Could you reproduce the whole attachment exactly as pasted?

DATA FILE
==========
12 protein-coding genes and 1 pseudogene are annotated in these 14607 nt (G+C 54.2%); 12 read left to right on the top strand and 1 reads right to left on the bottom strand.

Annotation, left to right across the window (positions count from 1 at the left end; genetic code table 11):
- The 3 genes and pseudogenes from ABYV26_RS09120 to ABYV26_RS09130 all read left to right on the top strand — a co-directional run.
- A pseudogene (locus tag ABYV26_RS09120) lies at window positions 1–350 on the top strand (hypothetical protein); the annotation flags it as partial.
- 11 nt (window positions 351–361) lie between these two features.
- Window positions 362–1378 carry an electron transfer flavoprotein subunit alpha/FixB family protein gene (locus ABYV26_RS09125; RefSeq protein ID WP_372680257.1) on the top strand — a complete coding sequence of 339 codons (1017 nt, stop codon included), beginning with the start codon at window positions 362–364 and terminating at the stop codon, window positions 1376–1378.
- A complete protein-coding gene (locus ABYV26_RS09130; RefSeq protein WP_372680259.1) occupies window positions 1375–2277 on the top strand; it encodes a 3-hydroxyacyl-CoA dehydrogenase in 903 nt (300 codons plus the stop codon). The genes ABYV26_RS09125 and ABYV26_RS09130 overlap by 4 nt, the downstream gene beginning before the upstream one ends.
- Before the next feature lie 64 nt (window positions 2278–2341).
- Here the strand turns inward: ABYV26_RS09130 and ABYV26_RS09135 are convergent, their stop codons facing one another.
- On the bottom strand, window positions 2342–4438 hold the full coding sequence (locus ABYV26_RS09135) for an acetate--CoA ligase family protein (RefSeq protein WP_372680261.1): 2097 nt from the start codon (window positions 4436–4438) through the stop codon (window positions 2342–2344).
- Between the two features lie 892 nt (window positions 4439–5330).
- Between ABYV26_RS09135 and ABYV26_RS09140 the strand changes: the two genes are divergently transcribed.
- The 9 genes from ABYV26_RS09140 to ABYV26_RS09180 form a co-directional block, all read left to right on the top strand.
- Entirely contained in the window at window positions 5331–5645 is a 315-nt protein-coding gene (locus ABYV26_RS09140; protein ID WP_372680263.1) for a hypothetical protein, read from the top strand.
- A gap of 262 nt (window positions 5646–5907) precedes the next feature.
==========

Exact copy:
12 protein-coding genes and 1 pseudogene are annotated in these 14607 nt (G+C 54.2%); 12 read left to right on the top strand and 1 reads right to left on the bottom strand.

Annotation, left to right across the window (positions count from 1 at the left end; genetic code table 11):
- The 3 genes and pseudogenes from ABYV26_RS09120 to ABYV26_RS09130 all read left to right on the top strand — a co-directional run.
- A pseudogene (locus tag ABYV26_RS09120) lies at window positions 1–350 on the top strand (hypothetical protein); the annotation flags it as partial.
- 11 nt (window positions 351–361) lie between these two features.
- Window positions 362–1378 carry an electron transfer flavoprotein subunit alpha/FixB family protein gene (locus ABYV26_RS09125; RefSeq protein ID WP_372680257.1) on the top strand — a complete coding sequence of 339 codons (1017 nt, stop codon included), beginning with the start codon at window positions 362–364 and terminating at the stop codon, window positions 1376–1378.
- A complete protein-coding gene (locus ABYV26_RS09130; RefSeq protein WP_372680259.1) occupies window positions 1375–2277 on the top strand; it encodes a 3-hydroxyacyl-CoA dehydrogenase in 903 nt (300 codons plus the stop codon). The genes ABYV26_RS09125 and ABYV26_RS09130 overlap by 4 nt, the downstream gene beginning before the upstream one ends.
- Before the next feature lie 64 nt (window positions 2278–2341).
- Here the strand turns inward: ABYV26_RS09130 and ABYV26_RS09135 are convergent, their stop codons facing one another.
- On the bottom strand, window positions 2342–4438 hold the full coding sequence (locus ABYV26_RS09135) for an acetate--CoA ligase family protein (RefSeq protein WP_372680261.1): 2097 nt from the start codon (window positions 4436–4438) through the stop codon (window positions 2342–2344).
- Between the two features lie 892 nt (window positions 4439–5330).
- Between ABYV26_RS09135 and ABYV26_RS09140 the strand changes: the two genes are divergently transcribed.
- The 9 genes from ABYV26_RS09140 to ABYV26_RS09180 form a co-directional block, all read left to right on the top strand.
- Entirely contained in the window at window positions 5331–5645 is a 315-nt protein-coding gene (locus ABYV26_RS09140; protein ID WP_372680263.1) for a hypothetical protein, read from the top strand.
- A gap of 262 nt (window positions 5646–5907) precedes the next feature.